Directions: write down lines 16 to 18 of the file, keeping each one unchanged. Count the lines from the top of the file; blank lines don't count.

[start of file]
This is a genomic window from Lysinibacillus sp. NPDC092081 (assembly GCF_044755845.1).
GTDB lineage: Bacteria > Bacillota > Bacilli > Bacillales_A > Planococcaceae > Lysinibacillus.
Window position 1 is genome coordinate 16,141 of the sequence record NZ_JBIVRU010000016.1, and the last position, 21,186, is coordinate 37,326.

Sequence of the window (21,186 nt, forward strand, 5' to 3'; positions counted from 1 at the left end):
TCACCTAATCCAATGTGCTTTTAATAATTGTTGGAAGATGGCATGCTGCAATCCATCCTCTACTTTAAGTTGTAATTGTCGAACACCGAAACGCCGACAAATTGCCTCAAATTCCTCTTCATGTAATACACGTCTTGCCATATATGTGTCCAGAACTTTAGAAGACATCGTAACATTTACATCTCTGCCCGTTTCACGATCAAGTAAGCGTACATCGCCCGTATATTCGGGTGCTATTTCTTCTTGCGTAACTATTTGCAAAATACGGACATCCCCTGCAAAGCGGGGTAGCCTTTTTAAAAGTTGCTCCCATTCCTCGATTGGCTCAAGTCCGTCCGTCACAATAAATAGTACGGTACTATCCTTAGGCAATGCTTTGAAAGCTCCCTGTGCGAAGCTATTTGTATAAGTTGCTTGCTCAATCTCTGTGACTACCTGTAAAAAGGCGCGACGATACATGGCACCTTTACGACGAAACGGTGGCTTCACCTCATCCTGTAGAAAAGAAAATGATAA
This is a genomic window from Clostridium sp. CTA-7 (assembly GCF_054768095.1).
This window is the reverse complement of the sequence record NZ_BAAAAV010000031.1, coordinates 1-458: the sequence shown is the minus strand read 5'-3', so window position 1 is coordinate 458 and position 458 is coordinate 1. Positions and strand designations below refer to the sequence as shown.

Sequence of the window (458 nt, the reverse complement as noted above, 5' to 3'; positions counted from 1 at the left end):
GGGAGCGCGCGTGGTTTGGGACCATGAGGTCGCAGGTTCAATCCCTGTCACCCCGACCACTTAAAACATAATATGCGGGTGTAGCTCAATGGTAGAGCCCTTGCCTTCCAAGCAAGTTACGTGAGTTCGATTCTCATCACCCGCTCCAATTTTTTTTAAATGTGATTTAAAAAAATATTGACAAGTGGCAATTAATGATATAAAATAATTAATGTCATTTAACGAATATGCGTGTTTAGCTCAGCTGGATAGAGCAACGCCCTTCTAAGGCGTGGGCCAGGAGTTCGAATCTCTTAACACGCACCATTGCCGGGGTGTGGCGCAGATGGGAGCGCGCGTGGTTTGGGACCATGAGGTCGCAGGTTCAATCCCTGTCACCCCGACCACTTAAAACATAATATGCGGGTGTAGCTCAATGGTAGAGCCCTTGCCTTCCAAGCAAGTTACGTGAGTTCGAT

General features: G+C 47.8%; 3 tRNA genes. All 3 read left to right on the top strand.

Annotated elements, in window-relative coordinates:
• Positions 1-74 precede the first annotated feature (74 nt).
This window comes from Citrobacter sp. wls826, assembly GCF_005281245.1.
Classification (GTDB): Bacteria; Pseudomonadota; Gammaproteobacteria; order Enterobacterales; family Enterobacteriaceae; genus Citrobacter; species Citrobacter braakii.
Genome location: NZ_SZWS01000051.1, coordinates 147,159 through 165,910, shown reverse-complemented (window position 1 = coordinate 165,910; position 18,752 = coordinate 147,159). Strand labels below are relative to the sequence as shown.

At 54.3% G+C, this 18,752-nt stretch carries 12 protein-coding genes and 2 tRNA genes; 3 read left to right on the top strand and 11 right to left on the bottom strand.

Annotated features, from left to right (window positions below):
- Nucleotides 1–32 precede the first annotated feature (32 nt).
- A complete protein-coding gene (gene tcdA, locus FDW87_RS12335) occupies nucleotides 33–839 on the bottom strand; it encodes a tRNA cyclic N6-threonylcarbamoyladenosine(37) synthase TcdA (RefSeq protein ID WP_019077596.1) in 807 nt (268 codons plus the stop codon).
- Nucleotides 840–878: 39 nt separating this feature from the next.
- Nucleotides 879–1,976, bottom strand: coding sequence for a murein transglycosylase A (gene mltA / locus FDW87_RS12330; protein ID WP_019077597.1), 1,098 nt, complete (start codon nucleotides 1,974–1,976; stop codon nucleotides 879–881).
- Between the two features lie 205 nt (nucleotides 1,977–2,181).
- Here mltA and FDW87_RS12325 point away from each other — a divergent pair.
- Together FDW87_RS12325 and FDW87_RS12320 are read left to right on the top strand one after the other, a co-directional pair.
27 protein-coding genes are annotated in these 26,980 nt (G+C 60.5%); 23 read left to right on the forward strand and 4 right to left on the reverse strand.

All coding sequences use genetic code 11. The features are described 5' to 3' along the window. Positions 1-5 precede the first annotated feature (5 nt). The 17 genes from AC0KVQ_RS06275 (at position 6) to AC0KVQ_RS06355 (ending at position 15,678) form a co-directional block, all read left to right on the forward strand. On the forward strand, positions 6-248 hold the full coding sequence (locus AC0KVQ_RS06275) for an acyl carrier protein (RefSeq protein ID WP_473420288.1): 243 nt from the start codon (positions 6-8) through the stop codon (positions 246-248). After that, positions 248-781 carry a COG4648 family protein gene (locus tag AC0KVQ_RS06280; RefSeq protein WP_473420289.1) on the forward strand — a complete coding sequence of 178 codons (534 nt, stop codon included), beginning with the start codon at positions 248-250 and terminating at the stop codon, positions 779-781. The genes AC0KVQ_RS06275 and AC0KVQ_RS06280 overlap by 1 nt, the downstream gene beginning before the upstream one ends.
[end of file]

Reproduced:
At 54.3% G+C, this 18,752-nt stretch carries 12 protein-coding genes and 2 tRNA genes; 3 read left to right on the top strand and 11 right to left on the bottom strand.

Annotated features, from left to right (window positions below):
- Nucleotides 1–32 precede the first annotated feature (32 nt).